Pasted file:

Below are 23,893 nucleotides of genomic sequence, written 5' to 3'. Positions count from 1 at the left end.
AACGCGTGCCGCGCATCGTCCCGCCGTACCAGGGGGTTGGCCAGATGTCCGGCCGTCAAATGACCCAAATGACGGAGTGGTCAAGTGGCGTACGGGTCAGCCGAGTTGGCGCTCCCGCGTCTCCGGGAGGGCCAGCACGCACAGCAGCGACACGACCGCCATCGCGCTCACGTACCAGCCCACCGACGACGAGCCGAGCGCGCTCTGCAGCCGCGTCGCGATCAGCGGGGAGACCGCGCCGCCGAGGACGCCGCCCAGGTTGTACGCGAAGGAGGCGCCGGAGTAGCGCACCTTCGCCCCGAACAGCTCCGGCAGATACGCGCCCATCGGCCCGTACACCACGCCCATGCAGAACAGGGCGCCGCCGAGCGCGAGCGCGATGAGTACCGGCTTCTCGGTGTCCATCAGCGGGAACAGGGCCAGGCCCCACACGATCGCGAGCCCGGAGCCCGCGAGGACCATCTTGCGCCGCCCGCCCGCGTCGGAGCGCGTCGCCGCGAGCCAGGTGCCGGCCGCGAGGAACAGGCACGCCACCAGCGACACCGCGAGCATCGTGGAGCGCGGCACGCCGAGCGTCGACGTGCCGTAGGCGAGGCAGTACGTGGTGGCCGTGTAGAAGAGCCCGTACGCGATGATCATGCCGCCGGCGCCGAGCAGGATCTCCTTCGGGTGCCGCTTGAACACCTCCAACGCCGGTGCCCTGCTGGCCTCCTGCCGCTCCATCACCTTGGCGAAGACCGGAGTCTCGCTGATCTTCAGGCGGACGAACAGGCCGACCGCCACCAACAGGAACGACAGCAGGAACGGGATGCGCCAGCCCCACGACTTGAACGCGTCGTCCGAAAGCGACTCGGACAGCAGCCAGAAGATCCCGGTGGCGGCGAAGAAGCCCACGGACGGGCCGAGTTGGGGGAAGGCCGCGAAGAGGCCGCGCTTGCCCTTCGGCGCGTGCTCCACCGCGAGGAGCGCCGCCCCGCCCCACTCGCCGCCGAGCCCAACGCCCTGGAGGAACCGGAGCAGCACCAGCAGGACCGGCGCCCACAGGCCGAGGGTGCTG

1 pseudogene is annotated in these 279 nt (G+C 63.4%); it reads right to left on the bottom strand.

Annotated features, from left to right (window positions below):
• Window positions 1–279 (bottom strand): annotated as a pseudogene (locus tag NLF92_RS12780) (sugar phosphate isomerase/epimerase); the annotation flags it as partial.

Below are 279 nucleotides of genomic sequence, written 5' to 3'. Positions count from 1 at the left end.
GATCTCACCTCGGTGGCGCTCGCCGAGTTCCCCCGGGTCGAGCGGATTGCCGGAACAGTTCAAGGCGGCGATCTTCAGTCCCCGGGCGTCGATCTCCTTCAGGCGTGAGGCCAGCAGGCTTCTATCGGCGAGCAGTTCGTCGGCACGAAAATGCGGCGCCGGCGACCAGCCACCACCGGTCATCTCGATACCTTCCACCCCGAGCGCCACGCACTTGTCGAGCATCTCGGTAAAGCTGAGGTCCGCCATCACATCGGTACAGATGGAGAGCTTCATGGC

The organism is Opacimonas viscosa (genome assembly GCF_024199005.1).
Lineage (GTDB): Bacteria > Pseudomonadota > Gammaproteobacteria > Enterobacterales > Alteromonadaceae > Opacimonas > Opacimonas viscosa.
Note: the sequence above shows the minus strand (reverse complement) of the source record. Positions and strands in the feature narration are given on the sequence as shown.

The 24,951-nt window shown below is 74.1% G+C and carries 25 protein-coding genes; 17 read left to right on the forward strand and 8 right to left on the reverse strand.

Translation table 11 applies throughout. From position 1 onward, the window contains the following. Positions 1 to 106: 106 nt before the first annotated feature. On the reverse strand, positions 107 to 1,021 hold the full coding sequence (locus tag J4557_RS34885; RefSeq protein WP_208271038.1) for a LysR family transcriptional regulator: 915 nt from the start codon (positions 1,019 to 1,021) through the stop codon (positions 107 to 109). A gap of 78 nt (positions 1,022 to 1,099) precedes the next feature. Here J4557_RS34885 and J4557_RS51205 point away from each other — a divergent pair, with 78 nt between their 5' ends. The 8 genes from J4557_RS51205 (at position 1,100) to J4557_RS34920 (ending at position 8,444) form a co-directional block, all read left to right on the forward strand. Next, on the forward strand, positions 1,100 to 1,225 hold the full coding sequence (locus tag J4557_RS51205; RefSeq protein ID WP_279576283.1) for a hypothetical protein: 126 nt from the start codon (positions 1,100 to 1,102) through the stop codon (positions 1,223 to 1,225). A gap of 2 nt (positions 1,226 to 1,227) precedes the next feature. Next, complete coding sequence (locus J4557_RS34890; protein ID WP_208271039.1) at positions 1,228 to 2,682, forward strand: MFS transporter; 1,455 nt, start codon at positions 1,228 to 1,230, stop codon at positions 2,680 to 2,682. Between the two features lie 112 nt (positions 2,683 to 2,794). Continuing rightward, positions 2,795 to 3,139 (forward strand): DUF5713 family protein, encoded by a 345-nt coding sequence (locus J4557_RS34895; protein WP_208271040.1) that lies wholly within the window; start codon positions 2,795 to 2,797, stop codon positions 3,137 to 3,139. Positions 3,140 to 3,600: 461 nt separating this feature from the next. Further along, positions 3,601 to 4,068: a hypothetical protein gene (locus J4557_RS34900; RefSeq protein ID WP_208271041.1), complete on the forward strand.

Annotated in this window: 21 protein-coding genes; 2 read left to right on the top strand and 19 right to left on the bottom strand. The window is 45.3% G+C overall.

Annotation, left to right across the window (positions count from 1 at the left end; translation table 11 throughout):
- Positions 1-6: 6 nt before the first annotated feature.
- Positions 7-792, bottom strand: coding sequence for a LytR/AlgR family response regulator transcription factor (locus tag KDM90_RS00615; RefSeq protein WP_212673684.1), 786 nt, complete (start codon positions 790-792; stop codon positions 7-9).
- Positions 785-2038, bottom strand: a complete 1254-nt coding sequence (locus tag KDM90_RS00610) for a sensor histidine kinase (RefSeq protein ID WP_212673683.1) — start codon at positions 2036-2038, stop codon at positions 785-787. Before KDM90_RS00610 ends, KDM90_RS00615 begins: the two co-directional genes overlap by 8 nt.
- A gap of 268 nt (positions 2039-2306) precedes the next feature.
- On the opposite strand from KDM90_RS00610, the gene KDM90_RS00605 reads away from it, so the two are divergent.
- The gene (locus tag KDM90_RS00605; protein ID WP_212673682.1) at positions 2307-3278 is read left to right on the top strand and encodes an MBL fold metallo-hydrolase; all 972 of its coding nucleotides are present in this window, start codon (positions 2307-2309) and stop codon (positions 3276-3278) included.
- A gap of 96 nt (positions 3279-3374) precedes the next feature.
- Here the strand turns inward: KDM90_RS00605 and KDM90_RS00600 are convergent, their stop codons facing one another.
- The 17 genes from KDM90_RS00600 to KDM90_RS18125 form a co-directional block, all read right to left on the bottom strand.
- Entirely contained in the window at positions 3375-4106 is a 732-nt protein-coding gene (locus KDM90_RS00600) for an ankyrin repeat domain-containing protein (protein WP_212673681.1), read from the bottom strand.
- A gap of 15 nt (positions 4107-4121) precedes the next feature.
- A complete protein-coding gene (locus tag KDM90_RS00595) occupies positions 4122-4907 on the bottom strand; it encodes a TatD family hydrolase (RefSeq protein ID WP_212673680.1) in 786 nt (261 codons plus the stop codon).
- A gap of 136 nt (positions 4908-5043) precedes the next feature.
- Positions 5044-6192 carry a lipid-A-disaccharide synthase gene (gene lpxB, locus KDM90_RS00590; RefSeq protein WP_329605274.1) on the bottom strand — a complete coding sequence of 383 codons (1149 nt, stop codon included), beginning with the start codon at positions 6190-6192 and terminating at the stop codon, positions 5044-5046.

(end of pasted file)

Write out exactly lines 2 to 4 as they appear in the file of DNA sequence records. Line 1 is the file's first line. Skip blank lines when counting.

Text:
AACGCGTGCCGCGCATCGTCCCGCCGTACCAGGGGGTTGGCCAGATGTCCGGCCGTCAAATGACCCAAATGACGGAGTGGTCAAGTGGCGTACGGGTCAGCCGAGTTGGCGCTCCCGCGTCTCCGGGAGGGCCAGCACGCACAGCAGCGACACGACCGCCATCGCGCTCACGTACCAGCCCACCGACGACGAGCCGAGCGCGCTCTGCAGCCGCGTCGCGATCAGCGGGGAGACCGCGCCGCCGAGGACGCCGCCCAGGTTGTACGCGAAGGAGGCGCCGGAGTAGCGCACCTTCGCCCCGAACAGCTCCGGCAGATACGCGCCCATCGGCCCGTACACCACGCCCATGCAGAACAGGGCGCCGCCGAGCGCGAGCGCGATGAGTACCGGCTTCTCGGTGTCCATCAGCGGGAACAGGGCCAGGCCCCACACGATCGCGAGCCCGGAGCCCGCGAGGACCATCTTGCGCCGCCCGCCCGCGTCGGAGCGCGTCGCCGCGAGCCAGGTGCCGGCCGCGAGGAACAGGCACGCCACCAGCGACACCGCGAGCATCGTGGAGCGCGGCACGCCGAGCGTCGACGTGCCGTAGGCGAGGCAGTACGTGGTGGCCGTGTAGAAGAGCCCGTACGCGATGATCATGCCGCCGGCGCCGAGCAGGATCTCCTTCGGGTGCCGCTTGAACACCTCCAACGCCGGTGCCCTGCTGGCCTCCTGCCGCTCCATCACCTTGGCGAAGACCGGAGTCTCGCTGATCTTCAGGCGGACGAACAGGCCGACCGCCACCAACAGGAACGACAGCAGGAACGGGATGCGCCAGCCCCACGACTTGAACGCGTCGTCCGAAAGCGACTCGGACAGCAGCCAGAAGATCCCGGTGGCGGCGAAGAAGCCCACGGACGGGCCGAGTTGGGGGAAGGCCGCGAAGAGGCCGCGCTTGCCCTTCGGCGCGTGCTCCACCGCGAGGAGCGCCGCCCCGCCCCACTCGCCGCCGAGCCCAACGCCCTGGAGGAACCGGAGCAGCACCAGCAGGACCGGCGCCCACAGGCCGAGGGTGCTG

1 pseudogene is annotated in these 279 nt (G+C 63.4%); it reads right to left on the bottom strand.

Annotated features, from left to right (window positions below):